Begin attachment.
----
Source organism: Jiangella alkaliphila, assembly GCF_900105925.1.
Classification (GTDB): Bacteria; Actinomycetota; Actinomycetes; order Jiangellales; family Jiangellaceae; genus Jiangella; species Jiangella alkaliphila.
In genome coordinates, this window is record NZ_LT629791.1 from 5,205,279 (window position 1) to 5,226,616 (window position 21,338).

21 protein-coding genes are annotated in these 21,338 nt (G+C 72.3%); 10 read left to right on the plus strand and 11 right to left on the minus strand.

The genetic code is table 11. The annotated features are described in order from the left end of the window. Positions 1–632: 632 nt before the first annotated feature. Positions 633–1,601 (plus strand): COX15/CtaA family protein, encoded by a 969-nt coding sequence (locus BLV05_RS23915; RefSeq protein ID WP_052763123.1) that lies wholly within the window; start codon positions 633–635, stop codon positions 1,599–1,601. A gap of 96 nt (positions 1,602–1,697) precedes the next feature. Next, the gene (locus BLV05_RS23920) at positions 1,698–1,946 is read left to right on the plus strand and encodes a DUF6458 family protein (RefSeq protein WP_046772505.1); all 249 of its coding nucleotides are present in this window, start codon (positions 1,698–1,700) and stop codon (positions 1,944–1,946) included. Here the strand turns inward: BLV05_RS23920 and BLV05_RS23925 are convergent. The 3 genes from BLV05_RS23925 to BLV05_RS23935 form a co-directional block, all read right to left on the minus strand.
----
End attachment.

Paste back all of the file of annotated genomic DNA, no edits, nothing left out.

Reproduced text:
Source organism: Jiangella alkaliphila, assembly GCF_900105925.1.
Classification (GTDB): Bacteria; Actinomycetota; Actinomycetes; order Jiangellales; family Jiangellaceae; genus Jiangella; species Jiangella alkaliphila.
In genome coordinates, this window is record NZ_LT629791.1 from 5,205,279 (window position 1) to 5,226,616 (window position 21,338).

21 protein-coding genes are annotated in these 21,338 nt (G+C 72.3%); 10 read left to right on the plus strand and 11 right to left on the minus strand.

The genetic code is table 11. The annotated features are described in order from the left end of the window. Positions 1–632: 632 nt before the first annotated feature. Positions 633–1,601 (plus strand): COX15/CtaA family protein, encoded by a 969-nt coding sequence (locus BLV05_RS23915; RefSeq protein ID WP_052763123.1) that lies wholly within the window; start codon positions 633–635, stop codon positions 1,599–1,601. A gap of 96 nt (positions 1,602–1,697) precedes the next feature. Next, the gene (locus BLV05_RS23920) at positions 1,698–1,946 is read left to right on the plus strand and encodes a DUF6458 family protein (RefSeq protein WP_046772505.1); all 249 of its coding nucleotides are present in this window, start codon (positions 1,698–1,700) and stop codon (positions 1,944–1,946) included. Here the strand turns inward: BLV05_RS23920 and BLV05_RS23925 are convergent. The 3 genes from BLV05_RS23925 to BLV05_RS23935 form a co-directional block, all read right to left on the minus strand.